Friday, March 1, 2024

Alpine Shire to consider 78-lot housing application

Alpine Shire Council will next week consider a planning application for Stages 1 and 2 of a multi lot subdivision in Bright, known as the Bright Valley Development.

The application proposes the subdivision of land into 78 lots, as well as creation of access to a road, road works within the Land Subject to Inundation Overlay and removal of native vegetation. 

Council’s Director Customer and Community, Helen Havercroft said the subdivision will be staged, with Stage 1 containing 50 lots and Stage 2 containing 28 lots.  

“A varied lot mix is proposed, with lots sizes ranging from 200sqm to over 700sqm,” she said.  

“The proposal also includes the provision of 1.43 hectares of public open space to be provided as a linear corridor through the development.”  

The recommendation to Council is to approve the application, subject to more than 100 conditions included in the report. 

“This permit application follows the approval of the Development Plan in July 2022,” she said. 

Ms Havercroft said Council was aware of a high level of community interest in the development, especially surrounding the impact on trees along the Great Alpine Road, bushfire risk and soil contamination. 

Ms Havercroft said the impact on the Gateway trees is included in the proposed application, however the exact extent would not be known until further along in the process.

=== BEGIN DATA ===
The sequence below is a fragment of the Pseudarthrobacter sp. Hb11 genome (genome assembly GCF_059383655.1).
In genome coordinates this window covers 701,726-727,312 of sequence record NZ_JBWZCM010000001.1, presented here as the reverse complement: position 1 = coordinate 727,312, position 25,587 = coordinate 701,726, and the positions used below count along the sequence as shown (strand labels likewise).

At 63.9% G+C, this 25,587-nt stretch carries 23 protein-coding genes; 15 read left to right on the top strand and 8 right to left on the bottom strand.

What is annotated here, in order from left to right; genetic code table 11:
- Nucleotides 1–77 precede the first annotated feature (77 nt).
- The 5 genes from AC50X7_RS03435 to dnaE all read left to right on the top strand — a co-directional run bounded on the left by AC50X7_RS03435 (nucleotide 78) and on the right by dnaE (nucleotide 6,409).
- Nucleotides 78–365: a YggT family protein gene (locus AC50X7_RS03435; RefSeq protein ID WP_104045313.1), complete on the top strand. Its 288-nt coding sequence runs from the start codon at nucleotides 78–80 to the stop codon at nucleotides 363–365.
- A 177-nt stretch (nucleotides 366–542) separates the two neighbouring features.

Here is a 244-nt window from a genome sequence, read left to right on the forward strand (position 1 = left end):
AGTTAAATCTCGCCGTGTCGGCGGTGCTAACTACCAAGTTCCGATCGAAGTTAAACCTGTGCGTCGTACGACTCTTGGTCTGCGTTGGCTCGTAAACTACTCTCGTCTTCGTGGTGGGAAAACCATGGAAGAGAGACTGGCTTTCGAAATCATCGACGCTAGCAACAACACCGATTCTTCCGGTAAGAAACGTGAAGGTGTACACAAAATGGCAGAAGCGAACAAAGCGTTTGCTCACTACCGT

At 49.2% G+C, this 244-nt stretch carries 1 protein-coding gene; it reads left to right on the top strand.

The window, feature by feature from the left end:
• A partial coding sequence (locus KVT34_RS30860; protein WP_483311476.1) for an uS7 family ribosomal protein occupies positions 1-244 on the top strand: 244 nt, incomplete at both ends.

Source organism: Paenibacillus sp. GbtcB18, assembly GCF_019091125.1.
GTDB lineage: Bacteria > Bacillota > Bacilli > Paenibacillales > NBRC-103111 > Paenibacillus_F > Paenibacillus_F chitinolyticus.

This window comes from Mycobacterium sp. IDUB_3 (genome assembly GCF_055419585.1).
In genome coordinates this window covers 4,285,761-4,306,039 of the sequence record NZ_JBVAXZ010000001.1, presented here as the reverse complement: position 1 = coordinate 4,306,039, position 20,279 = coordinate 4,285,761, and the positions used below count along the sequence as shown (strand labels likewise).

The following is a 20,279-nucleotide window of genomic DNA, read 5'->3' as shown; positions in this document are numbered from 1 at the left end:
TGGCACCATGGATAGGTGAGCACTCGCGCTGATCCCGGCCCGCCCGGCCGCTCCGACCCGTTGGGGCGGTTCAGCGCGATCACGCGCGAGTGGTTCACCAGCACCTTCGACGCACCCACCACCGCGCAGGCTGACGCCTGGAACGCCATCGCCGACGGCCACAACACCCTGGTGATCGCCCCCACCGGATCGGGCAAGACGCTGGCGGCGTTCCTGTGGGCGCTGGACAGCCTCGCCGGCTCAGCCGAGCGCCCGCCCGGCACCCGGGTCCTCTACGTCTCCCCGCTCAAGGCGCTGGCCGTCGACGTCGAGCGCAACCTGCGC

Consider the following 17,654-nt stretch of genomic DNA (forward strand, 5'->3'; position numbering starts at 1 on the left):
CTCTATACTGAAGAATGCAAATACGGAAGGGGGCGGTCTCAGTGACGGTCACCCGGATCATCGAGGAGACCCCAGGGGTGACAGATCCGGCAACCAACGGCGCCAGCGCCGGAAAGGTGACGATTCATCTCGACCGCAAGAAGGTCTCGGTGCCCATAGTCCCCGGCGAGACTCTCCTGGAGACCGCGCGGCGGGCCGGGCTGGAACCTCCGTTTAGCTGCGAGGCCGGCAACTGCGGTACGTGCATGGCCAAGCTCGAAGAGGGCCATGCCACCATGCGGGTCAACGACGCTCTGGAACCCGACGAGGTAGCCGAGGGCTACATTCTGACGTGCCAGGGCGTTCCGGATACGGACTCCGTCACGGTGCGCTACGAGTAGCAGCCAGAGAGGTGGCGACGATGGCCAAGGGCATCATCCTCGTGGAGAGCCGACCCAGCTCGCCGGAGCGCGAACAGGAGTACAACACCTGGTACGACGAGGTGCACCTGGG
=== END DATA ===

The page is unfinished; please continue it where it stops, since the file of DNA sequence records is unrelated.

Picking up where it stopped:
“While it would be ideal to have an exact understanding of the tree impact prior to issuing a permit, the level of detail required to determine this exceeds the level of information generally required to support a permit application,” she said.  

“This is due to the true impact likely not being known until detailed design of the intersection is undertaken and when works on site commence which will determine where the existing root systems are located.  

“Nevertheless, the proposed permit conditions clearly stipulate that a maximum of two mature trees may be removed and should the detailed intersection design require more to be removed, the applicant will need to amend their planning permit, which will provide Council with the opportunity to further consider the proposal. 

“The requirements for a Tree Management Plan and ongoing health checks will assist in ensuring trees that may have their root system impacted are appropriately managed.” 

Ms Havercroft said other issues of concern for the community, including bushfire risk and soil contamination, had also been addressed in the proposed permit conditions. 

“In relation to bushfires, the peer review and CFA response clearly recognises the potential bushfire risk for the development of the land,” she said. 

“The mitigation measures proposed by CFA in its permit conditions are considered an acceptable and reasonable response that has had due consideration to minimising the loss of human life consistent with the requirement of the Alpine Planning Scheme. 

“As per the proposed condition on the permit, the additional contamination work to be undertaken prior to any works commencing on site will ensure that any potential contamination risk is addressed, and the land is suitable for a sensitive use. 

“Overall, the proposal provides for a site responsive development outcome that will assist in meeting the housing needs for Bright in the future. 

“It is therefore recommended that a planning permit is issued subject to conditions on permit.” 

At the November meeting, Council will also vote to receive and note the views expressed by the community to Council regarding the proposed development. 

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